Chuck Katlic is known all over Parker County for his contributions to the community, but most notably, for his service as a military veteran.
Now, almost 70 years later, Katlic recalls his time during the Battle of the Bulge, which took place from 1944 to 1945 and saw 19,000 American soldiers killed and more than 47,000 wounded, with 23,000 either captured or missing.
Below is Katlic’s hand-written memories of the time he describes as violent and cold.
It all began at 0500 hours. I recalled being on watch 68 years ago, Dec. 16, 1944, in the Ardennes, one of 70,000 men in four and a half divisions, covering a 70-mile front. I looked out across the Siegfried line from my log fortified, snow-covered foxhole. The quiet was shattered by German artillery and mortars, as the enemy opened up on the 99th Division.
The Battle of the Bulge had begun.
The weather was cloudy and cold and artillery landed in our area all day and night. Company F was awake and on the alert when it started, but thank God we have covered our foxholes with logs.
I believed that the logs were the only thing that saved me and my buddies from being ripped to shreds by shrapnel and wood shards from trees blasted to smithereens. Some men who were caught out of their foxholes were wounded or killed.
Artillery continued to hit our positions on Dec. 17 as German and American planes went at one another overhead. Eventually the German artillery ceased. The 2nd Battalion was surrounded by Germans and separated from their regiment. We received orders to withdraw and we did, leaving a covering force to an assembly point near Hunmgen, Belgium. No artillery fell Dec. 18 and the evidence of the past two days’ barrage was concealed under a blanket of new snow. The temperature dropped to near 5 degrees and circumstances grew dire as we were low on ammo and food. The Germans were closing in for the kill. We moved along a draw but the mortar rounds started landing in the draw so the company moved into the woods where we were temporarily held up for a few hours. The company was given orders to fix bayonets. Company F and the rest of the battalion moved toward Merrigan. At about 1500 hours, a German burp gun opened up on our column and pinned us down. Heavy weapons were called for.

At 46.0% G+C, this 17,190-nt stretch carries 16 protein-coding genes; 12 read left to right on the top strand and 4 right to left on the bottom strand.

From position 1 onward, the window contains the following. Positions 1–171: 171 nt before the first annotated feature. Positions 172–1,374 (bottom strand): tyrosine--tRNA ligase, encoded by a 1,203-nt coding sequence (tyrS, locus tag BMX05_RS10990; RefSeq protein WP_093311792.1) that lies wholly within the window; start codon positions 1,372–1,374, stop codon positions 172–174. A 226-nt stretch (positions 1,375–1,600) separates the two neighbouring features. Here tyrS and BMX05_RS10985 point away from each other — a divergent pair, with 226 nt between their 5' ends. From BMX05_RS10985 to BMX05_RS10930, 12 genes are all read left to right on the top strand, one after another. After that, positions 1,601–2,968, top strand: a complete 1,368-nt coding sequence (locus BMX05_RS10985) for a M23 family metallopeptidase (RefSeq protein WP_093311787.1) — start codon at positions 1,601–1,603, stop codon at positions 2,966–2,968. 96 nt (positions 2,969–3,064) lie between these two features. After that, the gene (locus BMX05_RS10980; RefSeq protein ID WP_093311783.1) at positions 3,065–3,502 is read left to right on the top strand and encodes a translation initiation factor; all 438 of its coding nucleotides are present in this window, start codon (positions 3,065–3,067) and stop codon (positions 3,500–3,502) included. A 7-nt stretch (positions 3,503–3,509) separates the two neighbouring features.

The Americans attacked in German positions and met stiff resistance. Our company commander was given command of the battalion. Lt. Goodner led the battalion through the draw to the town of Elsenborn, believed to be an Allied control. But the battalion fell under intense artillery and small arms fire. We were wet and cold and hungry and the 2nd Battalion was given up as lost in action.
Rumors of the battalion’s demise are premature. We reached the outskirts of Elsenborn and the men of Company F slept in a barn until about 1000 hours. Hot chow was served around noon; hot pancakes and syrup — a feast. It was our first hot meal in days.
The company moved to Elsenborn Ridge to take the high ground. We dug foxholes and set our defenses. Our meals would be cold C rations until our kitchen was set up in Elsenborn. We improved our positions and sent out patrols. On Christmas Day, we were served a cold turkey dinner.
We stayed there for awhile and I celebrated my 21st birthday Jan. 8, 1945 in a foxhole on the Elsenborn Ridge.
It was the coldest day of my life. The 99th Division held the northern shoulder, preventing the Germans from expanding the bulge. We spent the month of January defending the north shoulder and despite many attempts, the Germans could not break through and eventually withdrew to a defensive position.
Wet, cold weather met us as we climbed from our foxholes at 1 a.m. Jan. 31, 1945, to answer the long-awaited call to attack. Our company left the area at 0300 hours and started moving toward our objective. Snow was waist deep and rain had made a slushy surface on top of that, delaying our departure. By 0600 hours, we had advanced only about 700 yards.
No enemy resistance was initially met. The Company F commander led the way and with covering fire from light machine guns and 60 mm mortars, we moved forward into enemy installations. We were moving due north through the enemy’s outpost when light resistance met us. Swinging the company due east, we drove the Germans from our objective and into the dense woods. That’s where we were held up by intense automatic and sniper fire, which inflicted heavy casualties on our infantry and medics. The company was pinned down in four feet of snow for the remainder of the night.
Artillery was called in to eliminate the enemy fire and shells landed within 50 yards of our position. We spent a miserable night laying in the snow, wet, cold, hungry, sleepy and tired. Eight of our men were killed and many who were wounded did not make it through the night. Myself and my brothers in arms regrouped and advanced back to the lines where we had been Dec. 16.
The next day, we began to push the Germans back to the Rhine River and into Germany. It was the end of the Battle of the Bulge. In those six weeks, Americans suffered 90,000 casualties, including 19,000 killed in action. It was the largest land battle ever fought by the U.S. Army.